The US builds military barracks with 3D printing technology, the cost is only 1/3 of the usual
- Tram Ho
Construction company specializing in 3D printing, ICON, announced their newest building, a 353-square-foot training barracks made in partnership with the Texas Department of the Army (TMD).
ICON says the building is the largest 3D printed structure in North America, designed to potentially accommodate 72 soldiers or pilots at the Camp Swift Training Center in Bastrop, Texas. The barracks will welcome its first soldiers this fall.
The training camp was 3D printed using ICON’s Vulcan technology and designed by Logan Architecture, with structural engineering provided by Fort Structures.
This is not the first time that ICON’s proprietary technology has been used for military purposes: a year ago they participated in the production of the Vehicle Concealment System at Camp Pendleton, started by a group of Marines. chant. However, this barracks marks the first collaboration between ICON and TMD. This is the first barracks built almost entirely using 3D printing technology.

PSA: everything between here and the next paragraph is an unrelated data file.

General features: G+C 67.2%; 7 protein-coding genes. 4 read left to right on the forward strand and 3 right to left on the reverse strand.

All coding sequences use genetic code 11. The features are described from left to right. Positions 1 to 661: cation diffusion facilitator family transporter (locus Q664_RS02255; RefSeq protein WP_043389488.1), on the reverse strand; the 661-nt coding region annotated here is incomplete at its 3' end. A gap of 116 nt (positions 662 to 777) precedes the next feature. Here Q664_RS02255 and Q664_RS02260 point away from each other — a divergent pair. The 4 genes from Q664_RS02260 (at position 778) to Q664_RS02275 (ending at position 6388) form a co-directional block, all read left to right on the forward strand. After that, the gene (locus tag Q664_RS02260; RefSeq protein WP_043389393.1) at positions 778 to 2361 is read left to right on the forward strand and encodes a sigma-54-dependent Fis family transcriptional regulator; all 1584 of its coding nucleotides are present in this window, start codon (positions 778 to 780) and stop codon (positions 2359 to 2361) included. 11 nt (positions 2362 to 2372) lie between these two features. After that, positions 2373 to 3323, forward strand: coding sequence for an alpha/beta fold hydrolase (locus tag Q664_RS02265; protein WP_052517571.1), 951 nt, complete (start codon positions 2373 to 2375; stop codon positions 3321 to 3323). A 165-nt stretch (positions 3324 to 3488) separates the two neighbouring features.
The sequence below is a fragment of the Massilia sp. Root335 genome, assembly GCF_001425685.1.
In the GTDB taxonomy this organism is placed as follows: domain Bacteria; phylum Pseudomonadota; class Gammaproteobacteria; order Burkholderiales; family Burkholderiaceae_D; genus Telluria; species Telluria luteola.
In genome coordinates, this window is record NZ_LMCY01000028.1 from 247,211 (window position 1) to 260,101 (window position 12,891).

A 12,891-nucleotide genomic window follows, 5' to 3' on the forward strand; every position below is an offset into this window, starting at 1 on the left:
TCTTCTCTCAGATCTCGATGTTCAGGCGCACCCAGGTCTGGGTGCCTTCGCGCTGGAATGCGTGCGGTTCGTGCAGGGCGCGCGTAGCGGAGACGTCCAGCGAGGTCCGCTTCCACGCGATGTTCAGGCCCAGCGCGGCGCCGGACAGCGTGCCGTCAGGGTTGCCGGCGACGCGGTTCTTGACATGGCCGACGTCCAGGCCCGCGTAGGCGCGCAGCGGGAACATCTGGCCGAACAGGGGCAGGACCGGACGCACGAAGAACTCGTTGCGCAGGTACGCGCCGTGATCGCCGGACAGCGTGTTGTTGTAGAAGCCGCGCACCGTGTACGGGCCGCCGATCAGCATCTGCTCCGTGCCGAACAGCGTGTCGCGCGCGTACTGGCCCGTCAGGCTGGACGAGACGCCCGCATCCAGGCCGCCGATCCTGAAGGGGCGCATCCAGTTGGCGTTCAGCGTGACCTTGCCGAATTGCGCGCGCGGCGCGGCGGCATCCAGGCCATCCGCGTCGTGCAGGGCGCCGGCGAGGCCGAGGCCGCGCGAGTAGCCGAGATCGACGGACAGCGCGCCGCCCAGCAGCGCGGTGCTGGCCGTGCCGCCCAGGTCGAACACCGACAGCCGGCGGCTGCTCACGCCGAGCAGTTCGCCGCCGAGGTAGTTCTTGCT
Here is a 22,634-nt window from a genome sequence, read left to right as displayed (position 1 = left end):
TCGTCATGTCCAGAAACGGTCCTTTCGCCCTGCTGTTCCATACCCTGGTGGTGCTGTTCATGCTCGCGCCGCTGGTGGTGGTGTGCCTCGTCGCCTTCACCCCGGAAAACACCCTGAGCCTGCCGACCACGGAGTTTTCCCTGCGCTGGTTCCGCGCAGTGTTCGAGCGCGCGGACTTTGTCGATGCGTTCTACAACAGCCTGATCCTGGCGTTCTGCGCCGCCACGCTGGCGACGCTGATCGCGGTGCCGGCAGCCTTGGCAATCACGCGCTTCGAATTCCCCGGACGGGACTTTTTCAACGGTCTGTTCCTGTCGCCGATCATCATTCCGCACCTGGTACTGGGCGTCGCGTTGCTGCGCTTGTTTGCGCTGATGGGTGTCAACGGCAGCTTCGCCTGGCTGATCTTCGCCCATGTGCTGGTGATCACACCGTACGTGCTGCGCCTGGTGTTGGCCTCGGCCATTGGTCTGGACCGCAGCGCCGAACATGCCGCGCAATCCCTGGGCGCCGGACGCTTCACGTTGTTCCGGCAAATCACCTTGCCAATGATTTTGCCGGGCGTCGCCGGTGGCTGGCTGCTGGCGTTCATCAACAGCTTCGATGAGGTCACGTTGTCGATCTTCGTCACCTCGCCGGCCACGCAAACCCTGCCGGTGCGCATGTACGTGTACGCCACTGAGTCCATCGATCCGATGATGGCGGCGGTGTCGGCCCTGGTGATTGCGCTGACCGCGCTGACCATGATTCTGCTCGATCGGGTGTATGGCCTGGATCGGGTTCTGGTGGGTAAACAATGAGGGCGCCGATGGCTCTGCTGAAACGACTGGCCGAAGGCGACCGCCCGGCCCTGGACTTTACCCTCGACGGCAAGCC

The barracks are printed with ICON’s next-generation Vulcan 3D printer and proprietary construction materials. Part of ICON’s mission is to produce houses and buildings in a more sustainable and efficient way. In this use case, 3D printed barracks have the potential to replace temporary barracks that have expired.
“Soldiers from all over Texas come to Camp Swift to train and deploy force,” said Col. “3D printed barracks will not only provide our soldiers with a safe and comfortable place to live while they train, but because they are printed with concrete, we anticipate they will last for many years. decade”.
ICON’s manufacturing process flexibility is another major benefit for military applications. That means the US military can use 3D printing technology to quickly and efficiently manufacture houses and structures for soldiers, both at home and abroad.
ICON’s 3D printing system also has the potential to aid the National Guard’s disaster relief and humanitarian missions, particularly in the speed and cost-effective production of structures. In other words, the military could use 3D printing in construction to quickly install infrastructure in disaster-stricken areas.
Barracks were built in less than a year at a third the cost of traditional construction barracks, however exact prices were not given.
Source : Genk